Shutting down a copyright violator and plagiarist

One dilemma a writer face when publishing quality articles and blog posts is being copied without permission and even attribution. This recently happened to me in the Philippine Internet Review blog. It is important to be vigilant, at a paranoid level, when it comes to protecting your original work. With precautions in place, I received an alert in four consecutive days about my articles being posted in a newly created domain and blog site.

 

In this case, whenever the blog site owner’s attention is called through the comments section, the copied article, that has no attribution of source (making it a plagiarism act), gets deleted, only to re-surface later in another sub-domain of the same blog site.

 

To run after a copyright violator and plagiarist, especially those who took effort of not disclosing their identity, these are the steps I’ve taken:

 

1. Contact the violator and ask your articles to be removed from their site. Cite the copied article website address and the original article website address (from your site). Just ask it straight. No need to be threatening or combative.

 

If you get ignored, or did not receive a reply within twenty-four hours, take the next step.

 

2. Use the WhoIs service to find out your violator’s identity to ensure you got it right, domain registrar, and web hosting firm serving their needs. Send an e-mail to the violator in response to your previous e-mail and this time copy furnishing the web hosting service. In writing to the web host, I find it effective to not only write to the one handling abuses and support but copy furnish as well the billing department. Keep on doing this for every additional violation you discover in the site. If you receive no response, escalate the complaint by taking the next step.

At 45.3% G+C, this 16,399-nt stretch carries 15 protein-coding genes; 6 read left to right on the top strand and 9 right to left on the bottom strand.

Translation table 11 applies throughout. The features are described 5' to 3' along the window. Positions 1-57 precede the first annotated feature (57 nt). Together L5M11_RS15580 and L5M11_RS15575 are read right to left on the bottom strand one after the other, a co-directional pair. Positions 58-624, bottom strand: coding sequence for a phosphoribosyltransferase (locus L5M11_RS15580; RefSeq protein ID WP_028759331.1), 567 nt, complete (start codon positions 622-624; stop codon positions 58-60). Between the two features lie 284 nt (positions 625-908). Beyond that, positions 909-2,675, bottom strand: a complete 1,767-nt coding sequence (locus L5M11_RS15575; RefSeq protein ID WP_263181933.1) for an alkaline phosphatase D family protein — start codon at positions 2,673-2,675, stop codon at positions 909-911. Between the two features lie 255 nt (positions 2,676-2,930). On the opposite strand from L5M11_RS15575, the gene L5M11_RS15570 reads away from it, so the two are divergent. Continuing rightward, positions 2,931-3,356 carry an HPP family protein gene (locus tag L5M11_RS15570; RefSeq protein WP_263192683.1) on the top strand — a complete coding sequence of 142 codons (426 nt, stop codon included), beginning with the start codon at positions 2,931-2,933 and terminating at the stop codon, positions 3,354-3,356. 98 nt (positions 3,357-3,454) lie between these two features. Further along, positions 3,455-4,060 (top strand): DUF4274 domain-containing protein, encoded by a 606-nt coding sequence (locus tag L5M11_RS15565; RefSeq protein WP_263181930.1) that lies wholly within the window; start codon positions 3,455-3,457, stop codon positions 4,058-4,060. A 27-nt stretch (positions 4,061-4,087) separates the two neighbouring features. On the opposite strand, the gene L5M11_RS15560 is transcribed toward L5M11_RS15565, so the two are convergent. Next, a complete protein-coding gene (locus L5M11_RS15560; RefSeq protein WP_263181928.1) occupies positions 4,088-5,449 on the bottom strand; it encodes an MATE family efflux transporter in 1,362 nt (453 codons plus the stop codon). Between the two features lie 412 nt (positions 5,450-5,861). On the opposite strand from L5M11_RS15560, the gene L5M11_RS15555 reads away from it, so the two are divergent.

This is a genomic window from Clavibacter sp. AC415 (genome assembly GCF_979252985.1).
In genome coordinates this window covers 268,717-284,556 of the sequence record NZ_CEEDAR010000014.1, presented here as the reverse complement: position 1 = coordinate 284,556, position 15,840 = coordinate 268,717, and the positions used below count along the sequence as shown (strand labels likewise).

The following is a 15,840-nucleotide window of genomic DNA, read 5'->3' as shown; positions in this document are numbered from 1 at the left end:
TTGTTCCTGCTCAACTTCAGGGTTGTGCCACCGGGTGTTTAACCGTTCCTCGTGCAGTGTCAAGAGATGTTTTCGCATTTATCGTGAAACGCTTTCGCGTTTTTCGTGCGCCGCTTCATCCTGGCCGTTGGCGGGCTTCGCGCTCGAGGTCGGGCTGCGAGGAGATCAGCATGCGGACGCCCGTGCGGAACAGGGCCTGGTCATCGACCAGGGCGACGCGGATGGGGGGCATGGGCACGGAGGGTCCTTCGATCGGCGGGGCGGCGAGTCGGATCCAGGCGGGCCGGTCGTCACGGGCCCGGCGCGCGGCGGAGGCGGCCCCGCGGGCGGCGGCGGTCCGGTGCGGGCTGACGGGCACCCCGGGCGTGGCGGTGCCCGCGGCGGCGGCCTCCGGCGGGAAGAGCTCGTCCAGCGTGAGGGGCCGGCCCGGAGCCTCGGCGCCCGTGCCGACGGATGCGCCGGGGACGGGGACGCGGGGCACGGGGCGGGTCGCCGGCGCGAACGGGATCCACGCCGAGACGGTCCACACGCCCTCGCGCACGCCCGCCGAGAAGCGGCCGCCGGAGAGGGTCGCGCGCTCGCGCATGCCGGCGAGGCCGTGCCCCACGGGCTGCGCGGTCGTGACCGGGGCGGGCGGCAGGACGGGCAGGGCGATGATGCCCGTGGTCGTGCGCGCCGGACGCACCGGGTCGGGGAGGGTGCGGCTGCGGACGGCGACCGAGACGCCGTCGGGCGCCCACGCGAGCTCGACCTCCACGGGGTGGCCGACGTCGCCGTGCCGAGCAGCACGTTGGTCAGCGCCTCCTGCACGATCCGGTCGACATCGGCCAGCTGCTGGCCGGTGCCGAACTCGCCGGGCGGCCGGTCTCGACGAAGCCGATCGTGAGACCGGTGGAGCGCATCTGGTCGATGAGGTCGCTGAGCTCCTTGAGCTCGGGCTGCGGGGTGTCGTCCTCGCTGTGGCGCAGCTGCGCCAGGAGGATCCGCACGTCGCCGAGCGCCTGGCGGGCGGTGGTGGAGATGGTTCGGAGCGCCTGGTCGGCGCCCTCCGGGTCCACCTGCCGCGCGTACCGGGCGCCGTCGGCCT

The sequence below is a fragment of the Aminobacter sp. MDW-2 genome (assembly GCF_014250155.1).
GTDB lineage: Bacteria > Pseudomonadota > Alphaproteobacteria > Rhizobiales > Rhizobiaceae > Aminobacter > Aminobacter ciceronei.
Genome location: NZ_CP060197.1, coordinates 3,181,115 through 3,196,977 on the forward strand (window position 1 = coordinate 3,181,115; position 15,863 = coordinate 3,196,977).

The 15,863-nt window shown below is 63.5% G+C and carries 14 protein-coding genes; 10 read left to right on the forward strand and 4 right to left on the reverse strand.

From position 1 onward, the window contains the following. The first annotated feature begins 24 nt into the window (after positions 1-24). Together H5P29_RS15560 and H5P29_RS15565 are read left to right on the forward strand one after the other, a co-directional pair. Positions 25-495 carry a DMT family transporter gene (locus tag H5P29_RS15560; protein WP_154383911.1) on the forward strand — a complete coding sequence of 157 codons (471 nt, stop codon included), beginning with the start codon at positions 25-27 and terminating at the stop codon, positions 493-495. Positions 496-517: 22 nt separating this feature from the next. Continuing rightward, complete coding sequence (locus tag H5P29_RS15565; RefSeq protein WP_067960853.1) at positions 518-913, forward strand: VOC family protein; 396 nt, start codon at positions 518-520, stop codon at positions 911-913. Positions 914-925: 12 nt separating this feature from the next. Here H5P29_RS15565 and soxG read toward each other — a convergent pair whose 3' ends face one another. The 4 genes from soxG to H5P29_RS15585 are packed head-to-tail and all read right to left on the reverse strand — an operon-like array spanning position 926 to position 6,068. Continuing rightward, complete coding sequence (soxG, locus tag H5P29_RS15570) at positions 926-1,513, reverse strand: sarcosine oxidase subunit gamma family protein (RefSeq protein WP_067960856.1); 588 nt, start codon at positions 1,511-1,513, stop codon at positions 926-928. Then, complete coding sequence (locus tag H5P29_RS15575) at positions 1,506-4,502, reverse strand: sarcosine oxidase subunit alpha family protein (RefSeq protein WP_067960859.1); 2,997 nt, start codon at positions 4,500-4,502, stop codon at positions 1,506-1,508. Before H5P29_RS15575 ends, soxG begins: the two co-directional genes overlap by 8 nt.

3. Attack their source of income. Even if violators don’t disclose their identity online, you’ll likely find it having advertisements in their blog site. Some will probably be using Google AdSense. Note that these revenue generation sites have strict provision that their program should not be used in any illegal activity. Forward the e-mail complaint that you sent to the violator, registrar, and web host to the ad revenue complaints and support section to request for the cancellation of their account. If you don’t receive a response soon enough, then get more people to join your cause by taking the next step.

 

4. Alert other victims. You will likely find that the violator has not only plagiarized your blog or site but of others as well. As the violator did not show the source of their articles, do a search on the title to find the source of the original article. Write to them and alert of a particular article that got copied from their site, informing them of the actions you’ve taken and encourage them to complain as well.

 

There are escalation steps that I can take further if the violator’s site continues to exist and plagiarize. At this point, its content already got deleted and I’m uncertain if it will be the end of it.

 

There is also the option of doing all the steps above at once. However, I prefer taking that steps in order as I would like to presume some level of no bad intent at first. If no action is taken, escalate your actions as necessary.

 

I hope this will be useful to all blog or site owners whose content copyright got violated.



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Janette Toral is an e-commerce advocate in the Philippines. She is the site owner of DigitalFilipino.com.

Janette Toral – who has written posts on DigitalFilipino: E-Commerce, Internet Marketing in the Philippines by Janette Toral.


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